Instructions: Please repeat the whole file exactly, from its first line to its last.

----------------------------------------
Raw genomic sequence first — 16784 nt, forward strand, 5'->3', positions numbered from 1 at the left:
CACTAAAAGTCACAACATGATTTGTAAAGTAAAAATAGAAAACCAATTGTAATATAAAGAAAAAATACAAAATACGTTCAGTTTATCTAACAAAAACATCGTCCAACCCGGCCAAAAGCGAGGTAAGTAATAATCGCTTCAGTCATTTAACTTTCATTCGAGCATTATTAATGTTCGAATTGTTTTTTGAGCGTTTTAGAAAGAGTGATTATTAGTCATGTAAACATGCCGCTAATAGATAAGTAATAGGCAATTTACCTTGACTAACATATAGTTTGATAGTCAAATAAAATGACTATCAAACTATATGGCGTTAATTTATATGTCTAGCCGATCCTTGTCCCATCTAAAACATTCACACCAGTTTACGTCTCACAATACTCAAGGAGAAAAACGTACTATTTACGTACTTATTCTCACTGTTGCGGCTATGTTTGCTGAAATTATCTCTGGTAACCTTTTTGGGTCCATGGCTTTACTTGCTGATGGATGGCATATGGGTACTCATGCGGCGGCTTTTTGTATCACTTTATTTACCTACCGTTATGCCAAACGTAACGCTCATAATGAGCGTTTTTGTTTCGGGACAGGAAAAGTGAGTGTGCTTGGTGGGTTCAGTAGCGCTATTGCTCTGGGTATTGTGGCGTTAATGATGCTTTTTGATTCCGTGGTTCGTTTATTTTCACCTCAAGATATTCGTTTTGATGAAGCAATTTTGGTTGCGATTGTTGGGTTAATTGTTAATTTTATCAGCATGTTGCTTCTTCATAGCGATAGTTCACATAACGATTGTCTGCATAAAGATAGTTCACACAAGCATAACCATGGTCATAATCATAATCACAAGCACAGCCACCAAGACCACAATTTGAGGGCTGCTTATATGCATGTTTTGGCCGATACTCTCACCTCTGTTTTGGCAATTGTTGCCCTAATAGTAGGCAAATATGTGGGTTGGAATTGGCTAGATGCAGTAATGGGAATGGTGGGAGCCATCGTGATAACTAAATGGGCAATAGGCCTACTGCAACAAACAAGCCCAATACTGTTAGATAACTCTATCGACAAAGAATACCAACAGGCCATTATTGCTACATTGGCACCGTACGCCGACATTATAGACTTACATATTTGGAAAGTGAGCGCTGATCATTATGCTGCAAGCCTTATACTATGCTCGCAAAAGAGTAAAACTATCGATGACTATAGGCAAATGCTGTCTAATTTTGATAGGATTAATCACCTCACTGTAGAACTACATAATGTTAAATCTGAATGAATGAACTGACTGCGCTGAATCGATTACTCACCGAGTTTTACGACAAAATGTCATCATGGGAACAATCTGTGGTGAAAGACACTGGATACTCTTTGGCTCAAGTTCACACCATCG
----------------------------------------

Raw genomic sequence first — 16784 nt, forward strand, 5'->3', positions numbered from 1 at the left:
CACTAAAAGTCACAACATGATTTGTAAAGTAAAAATAGAAAACCAATTGTAATATAAAGAAAAAATACAAAATACGTTCAGTTTATCTAACAAAAACATCGTCCAACCCGGCCAAAAGCGAGGTAAGTAATAATCGCTTCAGTCATTTAACTTTCATTCGAGCATTATTAATGTTCGAATTGTTTTTTGAGCGTTTTAGAAAGAGTGATTATTAGTCATGTAAACATGCCGCTAATAGATAAGTAATAGGCAATTTACCTTGACTAACATATAGTTTGATAGTCAAATAAAATGACTATCAAACTATATGGCGTTAATTTATATGTCTAGCCGATCCTTGTCCCATCTAAAACATTCACACCAGTTTACGTCTCACAATACTCAAGGAGAAAAACGTACTATTTACGTACTTATTCTCACTGTTGCGGCTATGTTTGCTGAAATTATCTCTGGTAACCTTTTTGGGTCCATGGCTTTACTTGCTGATGGATGGCATATGGGTACTCATGCGGCGGCTTTTTGTATCACTTTATTTACCTACCGTTATGCCAAACGTAACGCTCATAATGAGCGTTTTTGTTTCGGGACAGGAAAAGTGAGTGTGCTTGGTGGGTTCAGTAGCGCTATTGCTCTGGGTATTGTGGCGTTAATGATGCTTTTTGATTCCGTGGTTCGTTTATTTTCACCTCAAGATATTCGTTTTGATGAAGCAATTTTGGTTGCGATTGTTGGGTTAATTGTTAATTTTATCAGCATGTTGCTTCTTCATAGCGATAGTTCACATAACGATTGTCTGCATAAAGATAGTTCACACAAGCATAACCATGGTCATAATCATAATCACAAGCACAGCCACCAAGACCACAATTTGAGGGCTGCTTATATGCATGTTTTGGCCGATACTCTCACCTCTGTTTTGGCAATTGTTGCCCTAATAGTAGGCAAATATGTGGGTTGGAATTGGCTAGATGCAGTAATGGGAATGGTGGGAGCCATCGTGATAACTAAATGGGCAATAGGCCTACTGCAACAAACAAGCCCAATACTGTTAGATAACTCTATCGACAAAGAATACCAACAGGCCATTATTGCTACATTGGCACCGTACGCCGACATTATAGACTTACATATTTGGAAAGTGAGCGCTGATCATTATGCTGCAAGCCTTATACTATGCTCGCAAAAGAGTAAAACTATCGATGACTATAGGCAAATGCTGTCTAATTTTGATAGGATTAATCACCTCACTGTAGAACTACATAATGTTAAATCTGAATGAATGAACTGACTGCGCTGAATCGATTACTCACCGAGTTTTACGACAAAATGTCATCATGGGAACAATCTGTGGTGAAAGACACTGGATACTCTTTGGCTCAAGTTCACACCATCG